1 ounce of Cointreau (or another triple sec)
1/2 ounce of fresh lemon juice (approximately the juice in half of a lemon)
1 lemon twist

Place the sugar on a saucer. Wet half of the rim on a glass with the lemon wedge and dip the glass rim into the sugar. This leaves half of the glass non-sugared so you can balance the sweetness as you drink. Fill the glass with ice and set it aside.

In a cocktail shaker filled with ice, combine the brandy, triple sec and lemon juice and shake vigorously. Use a vegetable peeler or paring knife to remove a long piece of lemon peel (cut off the white pith if necessary). If desired, dump out the ice. Hold the lemon strip over the glass and twist firmly. You'll actually see the lemon oil hit the sides of the glass and the ice cubes. Strain the cocktail into the glass and serve immediately.

After numerous disappointing and unfinished Sidecars at restaurants and bars, I was nervous when I took my first sip. But that fear was all for naught. With no previous cocktailing experience, I'd created a perfect and delicious cocktail that I enjoyed immensely. And now that I have all the ingredients I need at home, I see many more of these in my future this winter.

But since I decided to fully follow Lally and Ti's advice, I set about deciding which cocktails I would make for Andrew and I a few nights later. He's not fond of sweet drinks, and I admittedly am not into bitter or powerfully strong drinks. (He likes scotch, I prefer liqueur.) So I was delighted to come across a few drinks that seemed to fit the bill perfectly for our complimentary tastes. I chose the Saloon in the Sky to match my taste buds. This drink is named after the perfect afterlife for Ella, a relative of the authors who wanted the great here-after to be a saloon with Ella Fitzgerald and Louis Armstrong singing while all her friends carried on with her.

Saloon in the Sky
1 ounce of Maker's Mark (bourbon)
1/2 ounce of applejack or apple brandy
1/2 ounce of Grand Marnier or a triple sec

Combine all of the ingredients in a cocktail shaker and shake vigorously. Strain the cocktail into a rocks glass, and fill it with ice. Serve immediately.

Then for Andrew I took a turn toward an older drink. The Old Fashioned has been made a thousand different ways by 10,000 different bartenders. But this one is supposedly Dr. Cocktail's favorite take on the beverage. It takes a little more work, but I think that making one or two for yourself as practice and then making them for your friends one evening would be a great way to welcome your friends and impress them.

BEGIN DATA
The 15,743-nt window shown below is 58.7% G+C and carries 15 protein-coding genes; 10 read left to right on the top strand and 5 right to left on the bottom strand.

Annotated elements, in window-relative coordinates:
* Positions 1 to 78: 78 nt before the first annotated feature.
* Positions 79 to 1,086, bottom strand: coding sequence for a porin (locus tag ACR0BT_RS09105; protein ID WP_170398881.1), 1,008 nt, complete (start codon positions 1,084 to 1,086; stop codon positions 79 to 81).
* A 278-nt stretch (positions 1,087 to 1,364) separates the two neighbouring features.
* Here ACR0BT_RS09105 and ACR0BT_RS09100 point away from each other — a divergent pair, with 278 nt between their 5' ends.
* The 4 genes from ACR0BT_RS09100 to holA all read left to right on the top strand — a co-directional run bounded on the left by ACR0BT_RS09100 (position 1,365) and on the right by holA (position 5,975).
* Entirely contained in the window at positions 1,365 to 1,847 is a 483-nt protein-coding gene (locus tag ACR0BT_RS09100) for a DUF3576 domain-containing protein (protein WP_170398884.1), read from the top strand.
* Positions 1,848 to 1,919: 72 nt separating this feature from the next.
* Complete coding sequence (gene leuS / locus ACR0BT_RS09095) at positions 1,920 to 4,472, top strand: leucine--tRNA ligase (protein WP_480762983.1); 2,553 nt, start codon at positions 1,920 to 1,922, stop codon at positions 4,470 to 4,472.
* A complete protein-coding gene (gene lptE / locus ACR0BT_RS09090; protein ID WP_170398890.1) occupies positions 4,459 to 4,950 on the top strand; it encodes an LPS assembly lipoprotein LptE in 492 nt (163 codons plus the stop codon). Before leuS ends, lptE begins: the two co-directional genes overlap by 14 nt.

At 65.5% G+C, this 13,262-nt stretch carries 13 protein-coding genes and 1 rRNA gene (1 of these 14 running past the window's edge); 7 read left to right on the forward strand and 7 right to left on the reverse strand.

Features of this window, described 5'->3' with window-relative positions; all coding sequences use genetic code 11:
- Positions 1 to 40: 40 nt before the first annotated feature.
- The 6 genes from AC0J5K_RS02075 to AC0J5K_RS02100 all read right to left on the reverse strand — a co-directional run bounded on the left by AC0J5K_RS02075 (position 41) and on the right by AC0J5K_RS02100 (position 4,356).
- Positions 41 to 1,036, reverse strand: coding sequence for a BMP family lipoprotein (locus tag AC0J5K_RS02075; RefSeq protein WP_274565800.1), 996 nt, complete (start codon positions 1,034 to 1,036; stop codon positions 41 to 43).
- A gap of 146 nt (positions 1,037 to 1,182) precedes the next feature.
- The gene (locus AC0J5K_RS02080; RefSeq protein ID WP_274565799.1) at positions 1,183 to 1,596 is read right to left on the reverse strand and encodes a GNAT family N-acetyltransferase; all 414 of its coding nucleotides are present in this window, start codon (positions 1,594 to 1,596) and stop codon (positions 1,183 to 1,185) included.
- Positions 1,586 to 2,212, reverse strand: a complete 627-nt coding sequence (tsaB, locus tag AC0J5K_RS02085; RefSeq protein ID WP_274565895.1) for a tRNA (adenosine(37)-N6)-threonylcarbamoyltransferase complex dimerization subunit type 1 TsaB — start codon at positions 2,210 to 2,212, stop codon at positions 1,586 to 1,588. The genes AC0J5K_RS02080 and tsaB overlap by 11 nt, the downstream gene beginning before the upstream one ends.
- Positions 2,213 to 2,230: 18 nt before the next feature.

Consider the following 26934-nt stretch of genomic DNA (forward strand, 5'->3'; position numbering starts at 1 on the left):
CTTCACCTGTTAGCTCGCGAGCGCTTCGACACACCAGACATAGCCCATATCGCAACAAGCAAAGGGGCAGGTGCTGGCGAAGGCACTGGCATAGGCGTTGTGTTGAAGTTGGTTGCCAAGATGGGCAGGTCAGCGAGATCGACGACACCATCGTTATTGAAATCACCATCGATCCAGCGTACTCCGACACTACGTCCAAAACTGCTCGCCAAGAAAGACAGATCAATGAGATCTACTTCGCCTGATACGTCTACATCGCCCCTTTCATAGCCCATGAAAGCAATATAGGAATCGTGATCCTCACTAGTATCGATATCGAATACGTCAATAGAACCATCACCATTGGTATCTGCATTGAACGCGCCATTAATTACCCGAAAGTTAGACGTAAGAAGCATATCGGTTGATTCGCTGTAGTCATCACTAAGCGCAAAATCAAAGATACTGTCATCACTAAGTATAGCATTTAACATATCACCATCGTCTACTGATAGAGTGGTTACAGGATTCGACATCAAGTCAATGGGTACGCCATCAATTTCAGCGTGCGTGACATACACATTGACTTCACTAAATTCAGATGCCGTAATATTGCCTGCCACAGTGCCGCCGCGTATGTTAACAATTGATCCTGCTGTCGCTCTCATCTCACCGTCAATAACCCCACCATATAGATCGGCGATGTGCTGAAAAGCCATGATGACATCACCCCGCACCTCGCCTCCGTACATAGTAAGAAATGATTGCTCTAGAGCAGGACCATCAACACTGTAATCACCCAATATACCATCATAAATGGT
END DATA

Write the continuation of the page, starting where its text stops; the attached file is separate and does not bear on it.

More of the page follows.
Doc's Favorite Old-Fashioned
1 sugar cube (about 1 teaspoon)
1 large orange peel (about 2x2 inches with the white pith scraped off)
6-8 drops of Angostura bitters
3 ounces of Sazerac rye whiskey

Measure or place the sugar into the bottom of a rocks glass. Place the peel on top of it and add the bitters. Use a muddler to mash the bitters, sugar and peel together. The sugar will turn dark and then orange. Now add the whiskey and stir so the sugar is dissolved. Add enough ice to fill the glass half to three-quarters full and serve immediately.

These are just three of the many cocktails in this book and I don't know that I'll try making them all at home, but I will be asking for a few that require special ingredients the next time I'm visiting a well-stocked bar smart enough to hire an educated tender. And I'm thinking that New Year's Day brunch might be the perfect time to try out some Brandy Milk Punch. And I can't wait for summer so I can whip up a pitcher of Redheaded Stepchilds for our barbecue guests.

I think what this book reminds me most of all, and what New Orleans fills me with, is a desire to make every moment and every detail enjoyable. With the worst of winter still on the way, I vow, and challenge others, to fight the doldrums, the boring patterns, the ennui that can settle in. My interest in food is a barometer of my interest in life. When I talk endlessly of food, you know I'm enjoying life. For me, food is inspiration. And thanks to these lovely members of the Brennan family, so are cocktails.

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Comments

Sue / December 17, 2007 12:31 PM

I, too, count the sidecar as my favorite. However, I make it with

2 parts cognac
1 part Cointreau
1 part lemon juice

for the perfect mix of sweet/sour

C-Note / December 18, 2007 6:33 PM

While we're on the topic of cocktails that was got out of a book, I just want to say that the White Angel (Capote: Breakfast at Tiffany's) is one of my personal favorites, although I have never heard of anyone else liking it; holler if you hear me, though.

1 part vodka
1 part gin

I take it chilled or on the rocks, in a rocks glass. Mm, mm. Gotta love drinks that are easy to make without measuring, with no mixers or garnishes. Matter of fact...

 

About the Author(s)

Cinnamon Cooper is an untrained cook. Most of what she's learned has been by accident. The rest has been gained by reading cookbooks, watching The Food Network and by scouring the Internet. Oh, and she also hates following recipes but loves the irony of writing them down for others to follow.